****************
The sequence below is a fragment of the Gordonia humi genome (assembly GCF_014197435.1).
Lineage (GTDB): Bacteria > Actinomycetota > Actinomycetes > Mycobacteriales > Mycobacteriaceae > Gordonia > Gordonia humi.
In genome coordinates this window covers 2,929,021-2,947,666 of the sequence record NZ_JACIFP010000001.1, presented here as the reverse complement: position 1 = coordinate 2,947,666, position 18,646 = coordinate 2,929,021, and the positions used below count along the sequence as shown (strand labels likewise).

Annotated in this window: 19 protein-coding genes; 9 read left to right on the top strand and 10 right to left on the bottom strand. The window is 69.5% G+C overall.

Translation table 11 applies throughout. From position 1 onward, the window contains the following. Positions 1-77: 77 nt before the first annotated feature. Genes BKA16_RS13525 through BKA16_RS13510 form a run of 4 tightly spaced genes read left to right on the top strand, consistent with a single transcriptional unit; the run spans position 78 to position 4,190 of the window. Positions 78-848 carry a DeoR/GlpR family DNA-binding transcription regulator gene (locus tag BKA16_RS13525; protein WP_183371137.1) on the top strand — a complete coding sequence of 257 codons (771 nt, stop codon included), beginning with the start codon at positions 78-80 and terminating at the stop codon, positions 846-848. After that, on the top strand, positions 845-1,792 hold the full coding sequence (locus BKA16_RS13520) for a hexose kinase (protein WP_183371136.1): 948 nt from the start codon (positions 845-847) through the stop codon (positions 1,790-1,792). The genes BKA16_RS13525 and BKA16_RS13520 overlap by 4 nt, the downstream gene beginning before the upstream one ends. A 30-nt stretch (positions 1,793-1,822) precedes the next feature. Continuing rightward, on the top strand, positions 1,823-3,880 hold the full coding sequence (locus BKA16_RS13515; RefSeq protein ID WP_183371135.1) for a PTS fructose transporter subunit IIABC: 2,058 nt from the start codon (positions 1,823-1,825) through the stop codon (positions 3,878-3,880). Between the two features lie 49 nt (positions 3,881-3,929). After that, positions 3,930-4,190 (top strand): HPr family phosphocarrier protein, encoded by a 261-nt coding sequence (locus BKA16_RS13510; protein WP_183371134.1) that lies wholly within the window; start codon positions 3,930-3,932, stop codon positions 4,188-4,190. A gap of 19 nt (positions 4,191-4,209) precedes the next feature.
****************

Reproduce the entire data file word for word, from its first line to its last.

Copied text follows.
The sequence below is a fragment of the Gordonia humi genome (assembly GCF_014197435.1).
Lineage (GTDB): Bacteria > Actinomycetota > Actinomycetes > Mycobacteriales > Mycobacteriaceae > Gordonia > Gordonia humi.
In genome coordinates this window covers 2,929,021-2,947,666 of the sequence record NZ_JACIFP010000001.1, presented here as the reverse complement: position 1 = coordinate 2,947,666, position 18,646 = coordinate 2,929,021, and the positions used below count along the sequence as shown (strand labels likewise).

Annotated in this window: 19 protein-coding genes; 9 read left to right on the top strand and 10 right to left on the bottom strand. The window is 69.5% G+C overall.

Translation table 11 applies throughout. From position 1 onward, the window contains the following. Positions 1-77: 77 nt before the first annotated feature. Genes BKA16_RS13525 through BKA16_RS13510 form a run of 4 tightly spaced genes read left to right on the top strand, consistent with a single transcriptional unit; the run spans position 78 to position 4,190 of the window. Positions 78-848 carry a DeoR/GlpR family DNA-binding transcription regulator gene (locus tag BKA16_RS13525; protein WP_183371137.1) on the top strand — a complete coding sequence of 257 codons (771 nt, stop codon included), beginning with the start codon at positions 78-80 and terminating at the stop codon, positions 846-848. After that, on the top strand, positions 845-1,792 hold the full coding sequence (locus BKA16_RS13520) for a hexose kinase (protein WP_183371136.1): 948 nt from the start codon (positions 845-847) through the stop codon (positions 1,790-1,792). The genes BKA16_RS13525 and BKA16_RS13520 overlap by 4 nt, the downstream gene beginning before the upstream one ends. A 30-nt stretch (positions 1,793-1,822) precedes the next feature. Continuing rightward, on the top strand, positions 1,823-3,880 hold the full coding sequence (locus BKA16_RS13515; RefSeq protein ID WP_183371135.1) for a PTS fructose transporter subunit IIABC: 2,058 nt from the start codon (positions 1,823-1,825) through the stop codon (positions 3,878-3,880). Between the two features lie 49 nt (positions 3,881-3,929). After that, positions 3,930-4,190 (top strand): HPr family phosphocarrier protein, encoded by a 261-nt coding sequence (locus BKA16_RS13510; protein WP_183371134.1) that lies wholly within the window; start codon positions 3,930-3,932, stop codon positions 4,188-4,190. A gap of 19 nt (positions 4,191-4,209) precedes the next feature.